4 Great Strategies for Networking in a Remote Setting

4 Great Strategies for Networking in a Remote Setting was originally published on Vault.

With hybrid and remote roles becoming more sought after, many workers are finding themselves spending a lot more time at home. Of course, there are various benefits to working from home; however, there are fewer opportunities for in-person networking. Lucky for us, there are many interesting ways in which we can build our professional network while working remotely. Here are some creative strategies you can try.

Pursue Your Hobbies

Whether you join a local sports team, visit the comic book store every Wednesday to retrieve your pull list, or regularly play live gigs with your rock band, there are many chances to meet and speak with new people. The best part about using your hobbies as a vehicle for networking is that you’ll meet people who share your interests and values. In addition to this, hobbies that get you out of the house are the best remedy for feeling trapped at home working all day long.

Of course, you’ll meet a lot of people who might make great new friends, but there’s a chance that some of the people you speak with are following a similar career path. Here, you can learn more about your craft, share stories, and find new and exciting opportunities through your efforts. Putting yourself out there in this way can be a little nerve-racking, but the more you do it, the more confidence you’ll build and the easier striking up conversations will become—this is essential for effective networking.

Attend Webinars

Webinars are great because you can attend them from the comfort of your own home without the hassle of travel time and expenses. Additionally, webinars are excellent for those who feel more comfortable in a virtual setting, as opposed to attending in-person events. It’s important to remember that when it comes to these events you’ll get out what you put in, so make sure to speak up and make yourself known.

A simple Google search will help you identify upcoming webinars relating to your field, or on any number of topics that interest you. If you’re feeling particularly industrious you can even host your own webinar through a variety of different platforms. Keep in mind that certain platforms might require payment for their services, so do some research into which ones work best for you. There’s quite a bit that goes into hosting your own networking events, so we’ll delve into that with considerably more vigor in the near future.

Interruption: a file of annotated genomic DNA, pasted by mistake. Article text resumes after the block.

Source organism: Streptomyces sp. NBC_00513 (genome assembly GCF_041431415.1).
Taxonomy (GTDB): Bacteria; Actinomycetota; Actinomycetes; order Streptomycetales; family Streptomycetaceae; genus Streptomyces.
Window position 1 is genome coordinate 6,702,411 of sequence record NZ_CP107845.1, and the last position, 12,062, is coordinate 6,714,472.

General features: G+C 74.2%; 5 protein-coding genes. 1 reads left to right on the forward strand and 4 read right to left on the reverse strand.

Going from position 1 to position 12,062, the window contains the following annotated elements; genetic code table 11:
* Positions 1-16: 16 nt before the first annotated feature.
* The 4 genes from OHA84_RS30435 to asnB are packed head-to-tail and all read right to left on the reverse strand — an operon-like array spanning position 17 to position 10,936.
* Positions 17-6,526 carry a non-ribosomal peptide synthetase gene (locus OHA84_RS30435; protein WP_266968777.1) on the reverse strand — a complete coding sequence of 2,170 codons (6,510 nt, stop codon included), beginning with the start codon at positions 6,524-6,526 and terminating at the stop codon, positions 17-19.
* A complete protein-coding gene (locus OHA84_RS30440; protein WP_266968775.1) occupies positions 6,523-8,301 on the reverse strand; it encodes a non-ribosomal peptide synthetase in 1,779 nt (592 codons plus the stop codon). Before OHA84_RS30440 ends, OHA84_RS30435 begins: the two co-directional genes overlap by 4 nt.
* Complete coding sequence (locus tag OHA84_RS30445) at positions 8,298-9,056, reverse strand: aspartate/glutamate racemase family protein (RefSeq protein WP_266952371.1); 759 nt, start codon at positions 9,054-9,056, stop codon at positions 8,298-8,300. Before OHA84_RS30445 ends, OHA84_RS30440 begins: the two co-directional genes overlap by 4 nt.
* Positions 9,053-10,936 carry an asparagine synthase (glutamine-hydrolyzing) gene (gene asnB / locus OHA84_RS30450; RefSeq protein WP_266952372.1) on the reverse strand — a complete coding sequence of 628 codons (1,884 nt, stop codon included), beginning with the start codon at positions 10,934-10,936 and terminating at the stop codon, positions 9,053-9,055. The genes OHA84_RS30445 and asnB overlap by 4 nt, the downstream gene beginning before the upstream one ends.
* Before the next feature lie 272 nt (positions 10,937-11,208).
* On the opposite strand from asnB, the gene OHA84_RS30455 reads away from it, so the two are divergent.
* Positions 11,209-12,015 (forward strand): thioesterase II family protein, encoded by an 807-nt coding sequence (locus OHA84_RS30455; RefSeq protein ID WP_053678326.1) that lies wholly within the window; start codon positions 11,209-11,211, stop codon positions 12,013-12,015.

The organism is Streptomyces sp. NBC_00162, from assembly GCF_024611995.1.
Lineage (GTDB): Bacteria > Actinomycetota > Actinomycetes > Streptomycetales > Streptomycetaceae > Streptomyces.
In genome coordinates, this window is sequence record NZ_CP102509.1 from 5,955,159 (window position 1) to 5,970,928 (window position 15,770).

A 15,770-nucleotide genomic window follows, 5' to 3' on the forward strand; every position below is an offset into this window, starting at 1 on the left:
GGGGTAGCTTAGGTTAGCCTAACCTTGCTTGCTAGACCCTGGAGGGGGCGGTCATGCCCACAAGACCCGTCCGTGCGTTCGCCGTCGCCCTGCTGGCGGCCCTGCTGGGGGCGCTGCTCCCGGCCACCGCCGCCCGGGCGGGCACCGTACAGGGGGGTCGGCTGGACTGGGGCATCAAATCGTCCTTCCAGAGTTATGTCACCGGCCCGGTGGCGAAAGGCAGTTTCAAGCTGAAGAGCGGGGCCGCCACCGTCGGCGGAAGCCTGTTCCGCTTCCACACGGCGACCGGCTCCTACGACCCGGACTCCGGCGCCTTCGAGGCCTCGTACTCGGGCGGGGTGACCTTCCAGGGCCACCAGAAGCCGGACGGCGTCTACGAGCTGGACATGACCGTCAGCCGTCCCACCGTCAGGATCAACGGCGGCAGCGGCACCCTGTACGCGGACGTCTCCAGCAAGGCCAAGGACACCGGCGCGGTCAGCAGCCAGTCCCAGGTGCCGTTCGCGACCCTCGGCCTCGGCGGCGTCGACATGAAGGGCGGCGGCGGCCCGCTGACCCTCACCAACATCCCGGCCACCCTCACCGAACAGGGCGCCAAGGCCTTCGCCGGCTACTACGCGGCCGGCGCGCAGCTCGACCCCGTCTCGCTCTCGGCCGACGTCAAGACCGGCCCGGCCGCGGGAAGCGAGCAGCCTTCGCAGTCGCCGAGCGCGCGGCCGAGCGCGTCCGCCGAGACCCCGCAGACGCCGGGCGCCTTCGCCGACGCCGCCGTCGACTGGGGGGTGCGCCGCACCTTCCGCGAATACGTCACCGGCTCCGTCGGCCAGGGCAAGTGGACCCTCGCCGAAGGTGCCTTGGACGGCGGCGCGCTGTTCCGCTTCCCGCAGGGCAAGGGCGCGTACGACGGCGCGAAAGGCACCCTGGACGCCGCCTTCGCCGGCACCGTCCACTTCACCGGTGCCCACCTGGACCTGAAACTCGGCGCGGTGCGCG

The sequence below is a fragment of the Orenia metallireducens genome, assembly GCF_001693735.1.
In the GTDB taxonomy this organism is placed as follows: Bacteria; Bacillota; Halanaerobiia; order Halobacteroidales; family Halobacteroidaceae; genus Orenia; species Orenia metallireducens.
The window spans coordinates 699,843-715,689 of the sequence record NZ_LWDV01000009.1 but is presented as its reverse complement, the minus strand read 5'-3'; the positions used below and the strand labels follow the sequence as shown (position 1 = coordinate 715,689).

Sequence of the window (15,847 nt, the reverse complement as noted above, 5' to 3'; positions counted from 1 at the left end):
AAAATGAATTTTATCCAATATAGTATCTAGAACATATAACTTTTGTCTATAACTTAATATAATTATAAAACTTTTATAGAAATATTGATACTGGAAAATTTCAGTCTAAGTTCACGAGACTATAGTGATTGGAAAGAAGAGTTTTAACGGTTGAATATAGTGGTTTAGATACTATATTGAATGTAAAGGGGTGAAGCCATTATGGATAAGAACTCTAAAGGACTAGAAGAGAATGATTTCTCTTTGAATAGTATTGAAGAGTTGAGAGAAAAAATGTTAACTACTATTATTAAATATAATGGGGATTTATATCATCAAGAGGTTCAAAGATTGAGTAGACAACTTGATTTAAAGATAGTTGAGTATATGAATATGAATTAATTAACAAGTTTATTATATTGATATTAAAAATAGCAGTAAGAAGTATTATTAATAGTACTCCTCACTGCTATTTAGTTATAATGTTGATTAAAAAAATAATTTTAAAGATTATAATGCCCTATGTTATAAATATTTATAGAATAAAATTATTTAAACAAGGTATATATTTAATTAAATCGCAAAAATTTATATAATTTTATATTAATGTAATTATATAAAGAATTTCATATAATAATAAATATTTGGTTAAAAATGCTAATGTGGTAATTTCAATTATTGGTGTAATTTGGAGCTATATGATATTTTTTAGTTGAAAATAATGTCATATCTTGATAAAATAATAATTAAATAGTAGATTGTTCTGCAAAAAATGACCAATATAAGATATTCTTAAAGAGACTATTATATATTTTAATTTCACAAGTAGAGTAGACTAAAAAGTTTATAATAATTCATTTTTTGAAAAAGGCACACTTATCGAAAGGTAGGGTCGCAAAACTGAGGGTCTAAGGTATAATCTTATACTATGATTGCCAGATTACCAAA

Leverage Social Media

There are a few different ways to go about using your social media accounts to build your professional network. First, you can seek out groups that are relevant to your field and spend some time participating in discussions. These groups are also a good place to look for the aforementioned webinars.

Lots of companies are going to Instagram to host live content that serve as sort of “mini webinars,” and these are great networking opportunities. Not only can you connect with companies that you admire, but you’ll have the chance to meet all kinds of people in a live setting. These settings are great because anything can happen, and the audience participation can lead to all kinds of interesting scenarios. Just imagine having the top comment—you never know who might contact you!

Another great way to leverage your social media accounts is to connect with your alumni community on LinkedIn. You might have noticed that when you’re looking for jobs on LinkedIn, you’ll be alerted when alumni from your college work at a company you’re applying for. This is a great way to build your network, and you might even be able to ask for a referral and get the inside track to a great job! Yes friends, social media interactions can lead to all kinds of great things, and I can personally attest to this.

Start a Podcast

This one might seem scary at first, but it’s actually a great way to meet people if you think about it the right way. Here, we’re not looking for instant e-fame and all the expensive cars and sponsorship deals that come along with it, but instead a vehicle to get your own thoughts and feelings out there in hopes of starting a conversation.

Podcasts are also great for featuring guests, and you might be able to convince people from your network to come on and speak with you about any variety of topics relating to your industry and interests. Of course, getting yourself all set up to start a podcast will take time, research, and at least some money, but if you’re the kind of person who isn’t afraid to get out there and take chances, it’s a great way to network. Even if you’re on the shy side it could be a great exercise—you might find that you’re great at it!

When it comes to networking in a remote setting, it’s important to think creatively. Some of these strategies are great for introverts since they eliminate the need for in-person interactions, but there’s a lot of value in getting out of the house and having some face-to-face conversations. This is why something like pursuing your hobbies is included on this list, as having at least some in-person interactions will serve you well when you decide to go on job interviews. The bottom line is, you should seek to find the combination of strategies that works best for you.